Posted by: Corri van de Stege | January 1, 2008

A Happy New Year

2007 has been an important year for me: I committed to a blog, I started to take my own writing seriously and have filled up notebooks with notes and beginnings of short stories, as well as having started that novel that has been lurking for years and I never found the time for.  Meanwhile a few other ideas have emerged and I am using a creative writing course to improve and learn.   I have also changed jobs and I hope it has been for the better.   Most of all, I greatly enjoyed this new circle of virtual friends met through the blog.
 
Many newspapers and also a fair number of blogs are giving their verdicts on the best books read in 2007 and I pondered this as well of course.   I discovered that I have read plenty, but not necessarily books published in 2007, but there are still some gems there. 

In the summer I discovered Caroline Smailes In Search of Adam, which completely threw me for its unique and fine writing.  She is breaking new grounds, with a quite different approach to the telling of a story, using the visual page to show us the feelings and thoughts of a young girl, growing up in an estate in the north of England.

I also discovered, through the blog world, Kate Sutherland’s book of short stories All in together girls.  It’s a lovely collection of insights into girls and young women, their dreams, their lives, and sometimes their ordinariness, unique to them.

Chimamanda Ngozi Adichie’ Half of a Yellow Sun is another book that took my breath away for its sustained and excellent writing, it is such a great read.

A few others include Milan Kundera The Curtain and of course John Sutherland’s How to Read a Novel, which tells us how to read novels in the first place, but in a very entertaining way.

Others that I liked don’t qualify because they were published earlier before 2007.  Anyway, we don’t want too long a list.  What struck me however was that the majority on my list (three to two) are female writers and that quite pleases me somehow.  Bryan Appleyard in ‘Twilight of the Greats?’ an article in the Sunday Times Culture Magazine of 30 December, says that something happened in 2007, and that this has to do with the passing of unique greatness.  In art ‘old gods stumbled and fell.  New ones sprang up.  But they sprang up in their thousands.’  So that you may well wonder that ‘Even if greatness existed, how would we find it?  Do we want greatness, or would we simply prefer choice?’  This leads him to consider the novel and that even if women overwhelmingly buy and write novels, it seems that the so-called ‘great’ novel is dominated by men, John Updike, Roth and DeLillo and others such as Ian McEwan, Martin Amis and Salman Rusdie aspire to join this lot.  Well, this is changing now according to Appleyard and he now nominates two females, Marilynne Robinson and Shirley Hazzard as the two greatest living novelists.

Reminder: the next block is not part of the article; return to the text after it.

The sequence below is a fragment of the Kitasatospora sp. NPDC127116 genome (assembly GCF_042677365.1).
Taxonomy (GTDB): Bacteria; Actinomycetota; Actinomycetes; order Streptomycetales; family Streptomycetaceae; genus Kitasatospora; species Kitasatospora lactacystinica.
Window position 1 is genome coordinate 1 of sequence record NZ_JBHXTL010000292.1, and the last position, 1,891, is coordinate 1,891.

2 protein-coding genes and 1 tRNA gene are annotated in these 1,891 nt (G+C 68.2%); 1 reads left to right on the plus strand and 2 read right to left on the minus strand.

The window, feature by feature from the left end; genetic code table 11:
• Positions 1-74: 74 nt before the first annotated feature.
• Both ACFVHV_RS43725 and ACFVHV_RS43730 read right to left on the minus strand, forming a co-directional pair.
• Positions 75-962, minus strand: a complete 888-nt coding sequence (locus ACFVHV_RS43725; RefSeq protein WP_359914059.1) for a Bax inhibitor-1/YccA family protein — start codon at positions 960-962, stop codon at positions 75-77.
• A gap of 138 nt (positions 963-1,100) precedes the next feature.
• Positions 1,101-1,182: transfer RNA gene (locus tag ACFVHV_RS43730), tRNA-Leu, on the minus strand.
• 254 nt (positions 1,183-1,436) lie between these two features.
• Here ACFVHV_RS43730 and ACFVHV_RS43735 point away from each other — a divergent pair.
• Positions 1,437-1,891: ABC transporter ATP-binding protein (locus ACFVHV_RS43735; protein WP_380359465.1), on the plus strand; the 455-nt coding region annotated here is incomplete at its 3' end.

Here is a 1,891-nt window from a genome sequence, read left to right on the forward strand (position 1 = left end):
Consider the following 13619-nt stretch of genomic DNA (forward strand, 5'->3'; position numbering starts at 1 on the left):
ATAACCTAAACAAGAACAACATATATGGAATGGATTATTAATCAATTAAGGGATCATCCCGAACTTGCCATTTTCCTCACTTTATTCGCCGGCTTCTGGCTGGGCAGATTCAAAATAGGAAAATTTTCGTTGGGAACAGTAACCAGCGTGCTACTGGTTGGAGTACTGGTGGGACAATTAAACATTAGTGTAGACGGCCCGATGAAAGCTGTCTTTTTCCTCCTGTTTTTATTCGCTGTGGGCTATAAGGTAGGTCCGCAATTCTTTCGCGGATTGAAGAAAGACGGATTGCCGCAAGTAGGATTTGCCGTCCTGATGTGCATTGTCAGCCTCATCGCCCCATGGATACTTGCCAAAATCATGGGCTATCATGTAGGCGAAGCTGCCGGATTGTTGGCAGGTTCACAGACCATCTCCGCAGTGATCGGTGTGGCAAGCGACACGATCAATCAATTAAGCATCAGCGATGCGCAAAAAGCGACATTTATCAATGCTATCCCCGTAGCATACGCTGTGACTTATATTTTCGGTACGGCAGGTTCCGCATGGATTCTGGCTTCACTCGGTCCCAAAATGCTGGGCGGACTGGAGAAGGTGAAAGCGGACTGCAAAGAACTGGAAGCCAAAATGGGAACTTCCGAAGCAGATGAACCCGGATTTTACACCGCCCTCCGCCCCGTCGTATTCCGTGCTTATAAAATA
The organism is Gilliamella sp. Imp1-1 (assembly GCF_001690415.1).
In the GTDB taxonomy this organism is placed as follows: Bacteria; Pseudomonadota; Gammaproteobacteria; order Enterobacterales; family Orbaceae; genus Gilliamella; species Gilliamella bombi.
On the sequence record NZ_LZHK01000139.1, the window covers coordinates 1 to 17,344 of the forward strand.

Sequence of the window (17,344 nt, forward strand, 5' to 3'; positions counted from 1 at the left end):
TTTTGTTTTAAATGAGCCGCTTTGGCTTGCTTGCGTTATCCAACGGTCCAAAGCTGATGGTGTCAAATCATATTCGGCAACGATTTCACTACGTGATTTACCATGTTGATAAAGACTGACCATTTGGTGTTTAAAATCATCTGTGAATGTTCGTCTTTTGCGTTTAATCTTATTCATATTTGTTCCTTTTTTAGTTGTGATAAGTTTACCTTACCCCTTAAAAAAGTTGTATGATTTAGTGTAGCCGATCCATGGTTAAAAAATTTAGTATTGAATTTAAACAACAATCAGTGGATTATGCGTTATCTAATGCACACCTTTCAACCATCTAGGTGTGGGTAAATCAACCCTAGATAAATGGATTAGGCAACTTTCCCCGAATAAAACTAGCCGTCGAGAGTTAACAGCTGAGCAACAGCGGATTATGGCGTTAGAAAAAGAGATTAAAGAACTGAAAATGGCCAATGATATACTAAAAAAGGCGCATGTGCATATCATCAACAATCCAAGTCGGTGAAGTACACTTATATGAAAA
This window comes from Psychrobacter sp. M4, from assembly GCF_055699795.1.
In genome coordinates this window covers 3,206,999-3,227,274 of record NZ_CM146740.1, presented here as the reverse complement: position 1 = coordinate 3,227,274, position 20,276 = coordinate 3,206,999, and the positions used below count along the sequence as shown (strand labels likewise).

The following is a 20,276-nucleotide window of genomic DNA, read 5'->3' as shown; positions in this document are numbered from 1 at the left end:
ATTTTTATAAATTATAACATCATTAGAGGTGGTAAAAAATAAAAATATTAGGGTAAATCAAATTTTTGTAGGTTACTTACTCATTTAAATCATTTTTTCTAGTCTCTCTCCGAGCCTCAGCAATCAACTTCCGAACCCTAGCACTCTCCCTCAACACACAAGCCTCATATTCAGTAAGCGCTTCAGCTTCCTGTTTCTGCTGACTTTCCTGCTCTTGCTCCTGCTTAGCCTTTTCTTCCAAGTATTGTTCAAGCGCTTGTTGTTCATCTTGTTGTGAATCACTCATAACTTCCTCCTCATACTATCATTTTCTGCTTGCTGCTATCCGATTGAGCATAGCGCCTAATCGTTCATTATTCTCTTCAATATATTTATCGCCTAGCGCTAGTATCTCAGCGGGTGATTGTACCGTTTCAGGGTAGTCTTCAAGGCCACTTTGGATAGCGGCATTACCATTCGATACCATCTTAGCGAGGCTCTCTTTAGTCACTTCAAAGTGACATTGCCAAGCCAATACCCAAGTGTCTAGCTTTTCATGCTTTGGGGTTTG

That then brings me to my aspirations for 2008 and what I aim to read.  I will definitely include Robinson and Hazzard on my list of ‘to read’.  Hazzard will have a new book published in 2008, and so will Caroline Smailes.  Another one on my list is Pierre Bayard’s How to talk about books you haven’t read, which has now been published as a Granta.
I have joined the Short Story Reading Challenge as well as the Russian Reader Challenge and this will provide a continuous source of inspiration.  In particular I want to focus more on short story writing as well as reading.  I have to keep that promise of the 51 stories alive!

So, a very happy new year, full of reading and writing to all. 

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Responses

  1. I’m very happy to learn of your intentions which I encourage heartily.

    May 2008 be the consecrating year for your ambitions, seachanges. I’ll be on the alert.

    Best of everything.

  2. And a Happy New Year to you.
    Follow your heart and your dreams.
    Wishing you happiness.
    x

  3. Jose – thank you. I very much appreciate your encouragement. x
    Caroline – I will – I will take you as an example of what is possible. x


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